Because, the truth is that most people tend to exaggerate their bad memories.
You might have a bad memory that absolutely haunts you from your perspective. But, from the perspective of other people, your bad memory might not even be that big of a deal!
So, why not convince yourself that your bad memories don’t even exist? This trick absolutely works for many people, and it can work for you too…
To convince yourself that your bad memories never even happened – just tell yourself that your bad memories aren’t even real as soon as they come to surface.
If you tell yourself that your bad memories aren’t even real for long enough – you’ll inevitably start to believe yourself.
This is a way of practicing positive self-talk.
If you can train your brain to think positively no matter the circumstances – you will think, feel and act with more confidence.
Eliminating your bad memories regardless of what it takes will “clear out” your subconscious mind, and enable you to navigate life more freely.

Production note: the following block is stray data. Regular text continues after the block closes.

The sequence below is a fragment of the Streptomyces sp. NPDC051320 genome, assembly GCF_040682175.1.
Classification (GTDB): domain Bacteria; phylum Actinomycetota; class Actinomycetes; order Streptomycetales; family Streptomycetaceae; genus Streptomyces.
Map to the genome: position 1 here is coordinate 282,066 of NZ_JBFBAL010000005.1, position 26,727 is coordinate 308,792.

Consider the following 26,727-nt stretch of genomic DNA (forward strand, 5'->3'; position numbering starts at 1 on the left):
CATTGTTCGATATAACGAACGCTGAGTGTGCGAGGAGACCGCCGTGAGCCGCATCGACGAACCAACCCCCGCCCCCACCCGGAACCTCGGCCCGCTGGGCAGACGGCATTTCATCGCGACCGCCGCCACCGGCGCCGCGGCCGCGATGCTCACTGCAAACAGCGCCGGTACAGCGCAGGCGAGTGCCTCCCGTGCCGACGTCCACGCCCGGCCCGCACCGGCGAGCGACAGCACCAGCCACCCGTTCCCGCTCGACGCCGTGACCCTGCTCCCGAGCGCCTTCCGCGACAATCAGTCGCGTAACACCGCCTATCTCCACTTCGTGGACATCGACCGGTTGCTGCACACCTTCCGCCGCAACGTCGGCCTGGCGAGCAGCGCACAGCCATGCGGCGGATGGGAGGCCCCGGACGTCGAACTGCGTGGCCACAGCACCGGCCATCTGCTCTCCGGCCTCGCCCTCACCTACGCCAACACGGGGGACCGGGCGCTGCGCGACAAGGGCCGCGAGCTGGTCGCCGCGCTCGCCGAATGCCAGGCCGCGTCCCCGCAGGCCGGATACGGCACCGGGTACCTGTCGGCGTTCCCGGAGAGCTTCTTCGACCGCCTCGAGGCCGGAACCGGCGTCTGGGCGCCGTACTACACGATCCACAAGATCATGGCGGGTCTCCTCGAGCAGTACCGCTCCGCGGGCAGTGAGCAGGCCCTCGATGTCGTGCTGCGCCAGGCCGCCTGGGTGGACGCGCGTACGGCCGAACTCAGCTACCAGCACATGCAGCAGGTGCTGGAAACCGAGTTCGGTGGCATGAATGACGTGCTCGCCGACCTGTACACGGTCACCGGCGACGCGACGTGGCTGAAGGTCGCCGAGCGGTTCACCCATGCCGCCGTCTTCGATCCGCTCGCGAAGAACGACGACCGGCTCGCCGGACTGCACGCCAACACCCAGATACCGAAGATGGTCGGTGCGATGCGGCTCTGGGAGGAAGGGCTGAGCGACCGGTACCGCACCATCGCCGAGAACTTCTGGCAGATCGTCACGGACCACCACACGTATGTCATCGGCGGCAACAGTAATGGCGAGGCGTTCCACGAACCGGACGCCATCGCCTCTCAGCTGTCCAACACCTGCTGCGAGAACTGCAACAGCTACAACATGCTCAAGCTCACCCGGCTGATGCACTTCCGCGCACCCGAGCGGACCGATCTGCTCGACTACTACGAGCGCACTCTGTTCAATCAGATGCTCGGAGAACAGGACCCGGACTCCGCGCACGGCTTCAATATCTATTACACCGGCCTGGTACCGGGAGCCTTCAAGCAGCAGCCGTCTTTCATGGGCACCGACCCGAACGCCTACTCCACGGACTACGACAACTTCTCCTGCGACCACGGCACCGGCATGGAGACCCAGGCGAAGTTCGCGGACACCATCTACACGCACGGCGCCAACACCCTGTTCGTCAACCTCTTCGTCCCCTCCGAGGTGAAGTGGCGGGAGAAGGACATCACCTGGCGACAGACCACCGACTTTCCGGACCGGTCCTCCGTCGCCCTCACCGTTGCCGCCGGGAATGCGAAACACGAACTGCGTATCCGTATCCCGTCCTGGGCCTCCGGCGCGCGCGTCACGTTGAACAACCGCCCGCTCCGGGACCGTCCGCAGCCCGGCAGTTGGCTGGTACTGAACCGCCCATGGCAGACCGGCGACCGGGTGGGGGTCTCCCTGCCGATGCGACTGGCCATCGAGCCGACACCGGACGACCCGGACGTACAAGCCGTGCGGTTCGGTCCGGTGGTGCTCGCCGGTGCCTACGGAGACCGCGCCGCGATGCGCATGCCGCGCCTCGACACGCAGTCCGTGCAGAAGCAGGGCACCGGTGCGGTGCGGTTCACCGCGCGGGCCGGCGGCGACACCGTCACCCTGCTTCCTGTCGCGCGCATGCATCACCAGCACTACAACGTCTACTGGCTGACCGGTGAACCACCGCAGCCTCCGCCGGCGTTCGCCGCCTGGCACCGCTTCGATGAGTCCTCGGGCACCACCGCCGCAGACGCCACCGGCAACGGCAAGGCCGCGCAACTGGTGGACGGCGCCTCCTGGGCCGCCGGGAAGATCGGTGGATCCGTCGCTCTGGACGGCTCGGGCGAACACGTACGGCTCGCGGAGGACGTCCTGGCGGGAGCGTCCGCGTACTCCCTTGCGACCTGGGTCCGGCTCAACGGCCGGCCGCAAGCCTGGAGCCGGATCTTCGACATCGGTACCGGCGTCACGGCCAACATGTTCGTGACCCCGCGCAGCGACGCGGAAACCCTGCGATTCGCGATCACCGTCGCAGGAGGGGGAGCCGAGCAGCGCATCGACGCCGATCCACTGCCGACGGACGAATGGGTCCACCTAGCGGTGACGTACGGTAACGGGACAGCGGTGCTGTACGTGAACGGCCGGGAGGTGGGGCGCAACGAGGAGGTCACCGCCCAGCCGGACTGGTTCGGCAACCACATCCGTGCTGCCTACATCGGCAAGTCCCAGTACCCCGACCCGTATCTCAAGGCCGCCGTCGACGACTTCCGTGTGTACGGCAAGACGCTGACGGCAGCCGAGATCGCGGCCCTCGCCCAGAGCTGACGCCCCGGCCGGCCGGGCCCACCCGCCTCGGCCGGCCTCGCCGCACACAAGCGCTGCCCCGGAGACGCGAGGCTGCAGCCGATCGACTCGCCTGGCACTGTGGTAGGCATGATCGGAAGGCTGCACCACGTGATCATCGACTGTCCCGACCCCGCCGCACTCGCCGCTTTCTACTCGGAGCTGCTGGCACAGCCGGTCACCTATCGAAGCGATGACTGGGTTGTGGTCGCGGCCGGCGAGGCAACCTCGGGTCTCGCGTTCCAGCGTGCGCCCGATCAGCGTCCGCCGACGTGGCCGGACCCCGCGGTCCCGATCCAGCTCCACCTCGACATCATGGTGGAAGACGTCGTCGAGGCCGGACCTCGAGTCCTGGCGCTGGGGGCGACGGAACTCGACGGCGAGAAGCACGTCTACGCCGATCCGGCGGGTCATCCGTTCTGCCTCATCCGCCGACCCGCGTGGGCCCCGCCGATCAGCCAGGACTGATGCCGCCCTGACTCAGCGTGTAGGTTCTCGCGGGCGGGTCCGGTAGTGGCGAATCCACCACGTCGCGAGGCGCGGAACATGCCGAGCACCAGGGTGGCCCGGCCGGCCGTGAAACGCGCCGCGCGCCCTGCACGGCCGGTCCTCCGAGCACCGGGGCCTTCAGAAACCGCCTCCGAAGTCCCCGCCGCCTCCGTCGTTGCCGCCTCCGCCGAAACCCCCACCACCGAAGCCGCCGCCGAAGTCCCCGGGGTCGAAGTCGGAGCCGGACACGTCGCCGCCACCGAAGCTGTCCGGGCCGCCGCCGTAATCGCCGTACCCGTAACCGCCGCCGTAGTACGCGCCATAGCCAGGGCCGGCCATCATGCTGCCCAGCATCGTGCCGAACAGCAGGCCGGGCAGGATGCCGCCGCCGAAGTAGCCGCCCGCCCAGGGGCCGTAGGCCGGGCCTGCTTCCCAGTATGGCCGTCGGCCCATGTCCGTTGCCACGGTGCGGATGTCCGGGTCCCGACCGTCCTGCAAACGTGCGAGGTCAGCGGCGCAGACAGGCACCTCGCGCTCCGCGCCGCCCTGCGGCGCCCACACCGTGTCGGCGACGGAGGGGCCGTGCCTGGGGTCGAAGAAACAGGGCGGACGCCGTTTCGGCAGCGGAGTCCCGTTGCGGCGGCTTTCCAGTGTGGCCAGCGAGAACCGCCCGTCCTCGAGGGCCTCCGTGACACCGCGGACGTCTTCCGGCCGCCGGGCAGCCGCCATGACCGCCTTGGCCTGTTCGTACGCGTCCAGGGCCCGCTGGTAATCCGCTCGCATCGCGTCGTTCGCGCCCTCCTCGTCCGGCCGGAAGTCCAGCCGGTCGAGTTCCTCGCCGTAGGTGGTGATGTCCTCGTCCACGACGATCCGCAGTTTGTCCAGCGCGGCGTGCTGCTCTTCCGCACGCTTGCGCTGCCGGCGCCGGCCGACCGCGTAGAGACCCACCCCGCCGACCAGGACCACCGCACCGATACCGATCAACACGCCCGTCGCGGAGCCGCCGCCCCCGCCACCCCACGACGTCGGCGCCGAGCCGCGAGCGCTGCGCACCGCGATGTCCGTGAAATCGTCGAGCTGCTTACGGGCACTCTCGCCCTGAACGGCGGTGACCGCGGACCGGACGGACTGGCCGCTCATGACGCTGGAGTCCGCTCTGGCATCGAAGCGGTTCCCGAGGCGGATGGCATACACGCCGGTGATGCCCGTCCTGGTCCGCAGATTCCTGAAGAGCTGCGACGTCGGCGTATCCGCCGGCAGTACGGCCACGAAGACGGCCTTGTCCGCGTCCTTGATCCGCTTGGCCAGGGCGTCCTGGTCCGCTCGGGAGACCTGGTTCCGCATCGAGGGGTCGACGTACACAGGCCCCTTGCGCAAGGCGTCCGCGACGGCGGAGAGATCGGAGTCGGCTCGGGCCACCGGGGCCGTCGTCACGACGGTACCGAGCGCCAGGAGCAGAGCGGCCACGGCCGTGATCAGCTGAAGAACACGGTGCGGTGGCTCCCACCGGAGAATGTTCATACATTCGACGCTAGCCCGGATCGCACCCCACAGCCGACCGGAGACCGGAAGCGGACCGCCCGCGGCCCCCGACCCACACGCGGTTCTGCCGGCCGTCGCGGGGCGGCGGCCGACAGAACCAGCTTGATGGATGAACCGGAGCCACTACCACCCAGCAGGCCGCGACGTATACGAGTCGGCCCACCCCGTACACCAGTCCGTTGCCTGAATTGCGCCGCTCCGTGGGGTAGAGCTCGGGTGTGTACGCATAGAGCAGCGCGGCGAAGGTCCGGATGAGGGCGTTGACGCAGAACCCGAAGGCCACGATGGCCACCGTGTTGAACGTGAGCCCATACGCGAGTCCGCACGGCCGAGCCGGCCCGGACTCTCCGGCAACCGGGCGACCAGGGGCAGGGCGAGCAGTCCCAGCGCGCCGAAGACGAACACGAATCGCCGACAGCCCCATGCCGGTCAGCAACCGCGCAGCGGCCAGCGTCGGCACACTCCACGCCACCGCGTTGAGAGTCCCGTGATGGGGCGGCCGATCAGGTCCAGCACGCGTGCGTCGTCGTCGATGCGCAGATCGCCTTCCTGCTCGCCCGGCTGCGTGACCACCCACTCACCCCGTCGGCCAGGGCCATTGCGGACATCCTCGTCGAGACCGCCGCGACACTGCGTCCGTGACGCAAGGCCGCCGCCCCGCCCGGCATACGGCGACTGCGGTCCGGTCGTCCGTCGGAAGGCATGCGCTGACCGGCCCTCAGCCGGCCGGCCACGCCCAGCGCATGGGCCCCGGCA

Trick 3. Create new memories
Forming new memories is one of the most fun and productive ways to eliminate bad memories.
As a human being, your memory capacity is quite large. This means that you have the ability to create a bunch of memories over the course of a lifetime.
But, you probably aren’t going to be able to recall every single memory that you have. Humans are quite forgetful…
So, here’s the point:
If you spend the majority of your free time creating new memories – your bad memories will start to feel less and less relevant.
To create positive memories that help to eradicate bad memories, you can always…
- Take a road trip
- Attend a music festival
- Travel to a new country
- Pick up a new hobby like tennis, hiking or painting
- Learn a new language
- Immerse yourself in a new culture
- Do anything that’s novel or exciting
The good part about creating new memories is that it isn’t an expensive or time-consuming process.
You can attend a life-changing music festival for a few hundred bucks. Or, you can take a road trip with friends over the course of a weekend.
By forming positive new memories, you will inevitably push out bad memories from your subconscious, and begin to focus on the exciting new memories that you create.
Trick 4. Shift your focus to the present moment
I always find myself feeling most anxious when I get too caught up thinking about what the future holds, or worrying about my past mistakes.
If you’re constantly worrying about a time that doesn’t exist (i.e. the future or the past) then you’re only making things worse for yourself by wasting more time.